Depending on what information is acquired, the outputs from this project could be used to undertake further cost analysis and (if appropriate) estimate how much money could be saved by addressing social exclusion in the broader context of interventions to reduce cause-specific morbidity and mortality. Outputs could support arguments to the Treasury in Spending Review bids and support internal budget and resource prioritisation within the department.
The project will identify focal points where policy development and implementation has the potential to achieve the greatest magnitude of population health benefit, i.e. assisting policy and public health delivery teams to identify and delve deeper into existing interventions/pilots for specific health outcomes that have the potential for significant scalability and impact.
Strong experience in epidemiology and quantitative analysis, including complex statistical analysis and modelling
A track record of working with routine administrative data, including data linkage.
Ability to co-design research with relevant stakeholders including those with lived experience of homelessness.
Familiarity with methods to calculate and model metrics like life expectancy, healthy life expectancy, cause-specific mortality, and avoidable hospitalisation, including in exceptional circumstances (for example, in the context of extremely disadvantaged groups).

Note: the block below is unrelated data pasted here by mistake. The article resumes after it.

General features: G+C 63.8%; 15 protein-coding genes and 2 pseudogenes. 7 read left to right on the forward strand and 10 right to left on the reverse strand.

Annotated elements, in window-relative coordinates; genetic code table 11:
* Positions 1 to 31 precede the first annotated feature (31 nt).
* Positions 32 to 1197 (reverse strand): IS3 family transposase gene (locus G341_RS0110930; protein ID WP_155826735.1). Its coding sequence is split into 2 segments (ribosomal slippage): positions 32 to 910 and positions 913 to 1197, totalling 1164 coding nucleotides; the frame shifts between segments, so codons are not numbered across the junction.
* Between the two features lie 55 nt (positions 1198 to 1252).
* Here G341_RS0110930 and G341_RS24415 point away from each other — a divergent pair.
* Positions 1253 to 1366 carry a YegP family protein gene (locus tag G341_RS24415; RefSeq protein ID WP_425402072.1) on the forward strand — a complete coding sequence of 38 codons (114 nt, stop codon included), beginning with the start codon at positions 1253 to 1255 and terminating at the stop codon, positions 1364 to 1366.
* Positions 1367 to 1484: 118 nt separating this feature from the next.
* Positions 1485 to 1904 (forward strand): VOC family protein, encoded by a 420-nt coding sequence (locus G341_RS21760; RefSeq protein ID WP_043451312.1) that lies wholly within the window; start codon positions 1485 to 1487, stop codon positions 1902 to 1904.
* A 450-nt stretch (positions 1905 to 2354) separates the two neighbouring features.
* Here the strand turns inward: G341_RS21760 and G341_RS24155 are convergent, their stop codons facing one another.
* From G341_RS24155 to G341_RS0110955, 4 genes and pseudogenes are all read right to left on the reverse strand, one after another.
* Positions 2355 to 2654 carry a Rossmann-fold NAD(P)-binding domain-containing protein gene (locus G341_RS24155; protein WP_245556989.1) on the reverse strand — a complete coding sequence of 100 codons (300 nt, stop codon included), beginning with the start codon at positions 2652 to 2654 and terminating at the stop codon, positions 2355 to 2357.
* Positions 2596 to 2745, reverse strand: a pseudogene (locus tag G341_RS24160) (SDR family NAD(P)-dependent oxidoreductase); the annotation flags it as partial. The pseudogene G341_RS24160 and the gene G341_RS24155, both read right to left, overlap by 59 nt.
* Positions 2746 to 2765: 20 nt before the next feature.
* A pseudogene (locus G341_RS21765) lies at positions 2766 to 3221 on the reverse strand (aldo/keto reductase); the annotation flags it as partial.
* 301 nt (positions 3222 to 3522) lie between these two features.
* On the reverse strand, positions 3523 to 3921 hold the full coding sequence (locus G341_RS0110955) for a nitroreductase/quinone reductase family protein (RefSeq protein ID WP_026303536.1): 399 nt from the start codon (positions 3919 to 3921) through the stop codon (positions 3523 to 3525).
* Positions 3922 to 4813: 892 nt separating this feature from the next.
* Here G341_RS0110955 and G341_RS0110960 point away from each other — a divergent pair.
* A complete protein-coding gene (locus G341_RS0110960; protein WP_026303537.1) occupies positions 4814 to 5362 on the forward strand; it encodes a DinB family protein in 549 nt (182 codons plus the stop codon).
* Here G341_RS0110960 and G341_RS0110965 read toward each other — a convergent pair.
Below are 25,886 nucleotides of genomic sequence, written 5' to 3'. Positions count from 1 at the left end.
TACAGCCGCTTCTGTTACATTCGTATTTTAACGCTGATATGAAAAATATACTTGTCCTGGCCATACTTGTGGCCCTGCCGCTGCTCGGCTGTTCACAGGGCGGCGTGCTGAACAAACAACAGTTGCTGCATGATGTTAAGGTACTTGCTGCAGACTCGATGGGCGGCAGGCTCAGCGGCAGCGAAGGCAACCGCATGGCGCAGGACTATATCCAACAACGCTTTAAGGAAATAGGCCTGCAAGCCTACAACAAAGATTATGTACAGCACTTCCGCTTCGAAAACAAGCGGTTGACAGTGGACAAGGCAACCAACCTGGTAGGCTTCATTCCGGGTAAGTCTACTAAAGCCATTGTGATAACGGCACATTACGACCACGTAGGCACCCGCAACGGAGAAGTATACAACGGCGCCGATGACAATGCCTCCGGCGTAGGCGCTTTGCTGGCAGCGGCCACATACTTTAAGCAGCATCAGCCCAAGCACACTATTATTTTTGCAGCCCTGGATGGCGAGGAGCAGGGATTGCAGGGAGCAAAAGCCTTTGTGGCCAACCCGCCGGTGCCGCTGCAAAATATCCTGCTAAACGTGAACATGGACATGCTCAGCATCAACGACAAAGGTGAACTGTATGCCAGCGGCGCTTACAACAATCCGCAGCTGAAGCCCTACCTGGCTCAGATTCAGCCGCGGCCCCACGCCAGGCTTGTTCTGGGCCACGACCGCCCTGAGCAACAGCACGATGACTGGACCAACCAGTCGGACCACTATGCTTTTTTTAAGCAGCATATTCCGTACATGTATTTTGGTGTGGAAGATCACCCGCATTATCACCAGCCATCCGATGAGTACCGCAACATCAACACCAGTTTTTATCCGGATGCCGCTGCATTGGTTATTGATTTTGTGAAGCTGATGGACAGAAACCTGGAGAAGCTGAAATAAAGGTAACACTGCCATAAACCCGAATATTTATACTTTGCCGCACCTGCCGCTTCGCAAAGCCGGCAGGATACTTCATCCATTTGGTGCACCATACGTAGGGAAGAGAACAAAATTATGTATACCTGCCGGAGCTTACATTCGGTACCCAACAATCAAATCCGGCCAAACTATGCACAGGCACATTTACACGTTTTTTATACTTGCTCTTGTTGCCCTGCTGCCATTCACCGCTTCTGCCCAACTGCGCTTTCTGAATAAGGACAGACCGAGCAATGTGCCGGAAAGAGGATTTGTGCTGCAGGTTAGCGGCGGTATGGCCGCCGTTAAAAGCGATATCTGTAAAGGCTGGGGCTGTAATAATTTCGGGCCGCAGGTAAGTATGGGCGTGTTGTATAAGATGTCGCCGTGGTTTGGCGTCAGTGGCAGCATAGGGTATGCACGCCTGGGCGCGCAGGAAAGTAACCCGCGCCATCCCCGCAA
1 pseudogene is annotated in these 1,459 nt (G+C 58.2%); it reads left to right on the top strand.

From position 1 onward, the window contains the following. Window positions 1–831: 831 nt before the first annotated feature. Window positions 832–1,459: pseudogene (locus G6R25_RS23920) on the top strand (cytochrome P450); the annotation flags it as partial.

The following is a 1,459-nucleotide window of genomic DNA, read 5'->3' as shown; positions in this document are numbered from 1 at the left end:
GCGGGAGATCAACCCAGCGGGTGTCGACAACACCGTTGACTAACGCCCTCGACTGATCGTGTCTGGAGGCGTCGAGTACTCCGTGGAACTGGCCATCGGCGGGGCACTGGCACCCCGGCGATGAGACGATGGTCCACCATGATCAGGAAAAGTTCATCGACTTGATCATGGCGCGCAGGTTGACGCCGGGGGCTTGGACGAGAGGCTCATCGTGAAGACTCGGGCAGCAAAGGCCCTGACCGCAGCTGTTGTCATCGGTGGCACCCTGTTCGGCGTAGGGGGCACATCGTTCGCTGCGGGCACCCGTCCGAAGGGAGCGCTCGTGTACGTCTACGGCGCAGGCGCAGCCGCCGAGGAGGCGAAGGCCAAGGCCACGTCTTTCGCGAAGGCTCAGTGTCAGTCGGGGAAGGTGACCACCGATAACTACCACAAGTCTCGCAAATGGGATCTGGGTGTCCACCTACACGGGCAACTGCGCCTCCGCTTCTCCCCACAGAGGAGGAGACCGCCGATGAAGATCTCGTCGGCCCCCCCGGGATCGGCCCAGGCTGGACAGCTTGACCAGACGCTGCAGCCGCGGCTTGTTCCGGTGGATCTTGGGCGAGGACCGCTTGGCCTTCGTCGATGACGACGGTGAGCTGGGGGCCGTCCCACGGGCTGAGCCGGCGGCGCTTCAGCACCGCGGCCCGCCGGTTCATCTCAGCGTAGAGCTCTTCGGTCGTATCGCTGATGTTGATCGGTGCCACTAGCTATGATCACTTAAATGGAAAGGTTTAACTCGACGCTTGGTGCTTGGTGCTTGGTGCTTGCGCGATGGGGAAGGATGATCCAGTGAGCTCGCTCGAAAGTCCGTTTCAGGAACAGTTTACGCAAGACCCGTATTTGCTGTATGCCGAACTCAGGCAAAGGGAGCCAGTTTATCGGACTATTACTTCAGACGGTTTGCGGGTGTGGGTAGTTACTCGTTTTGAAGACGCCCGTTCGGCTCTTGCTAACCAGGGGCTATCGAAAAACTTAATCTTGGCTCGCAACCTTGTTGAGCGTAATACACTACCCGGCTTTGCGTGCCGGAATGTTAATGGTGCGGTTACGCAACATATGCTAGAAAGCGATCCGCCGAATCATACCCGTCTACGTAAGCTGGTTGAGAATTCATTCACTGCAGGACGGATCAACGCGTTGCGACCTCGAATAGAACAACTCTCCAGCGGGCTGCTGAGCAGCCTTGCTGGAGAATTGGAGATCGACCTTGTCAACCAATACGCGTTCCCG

Subject matter expertise on inclusion health is essential including an in-depth knowledge of the complex needs and barriers faced by inclusion health populations. An understanding that inclusion health populations encounter or perceive stigma, discrimination and poor representation in routine administrative data.
Experience with appropriate framing of research findings concerning inclusion health groups to mitigate further risk of stigmatisation and marginalisation.
Evidence of how previous work has impacted policy and service development, and what role they played in enabling impact.
As a product of phase 1 of the project (focussing on an assessment of possible data sources, linkages and methods for identifying inclusion health groups) an interim feasibility report should be completed within 12 months.
Project outputs from phase two will then include cause-specific and age-specific mortality and morbidity rates in inclusion health group(s) and the general population (calculated separately), followed by robust analysis of the mortality and morbidity attributable to inclusion health groups (e.g. modelling, population attributable fractions).
Selection of health outcomes should ideally be guided by a combination of government priorities, CORE20PLUS5 conditions, gap analysis of conditions for which there is less empirical evidence for inclusion health groups, and data quality and feasibility.
As referenced in section 11, the estimation of the size of inclusion groups and/or the extent of overlapping risk factors for social exclusion in England is an important secondary research question that this project could also answer.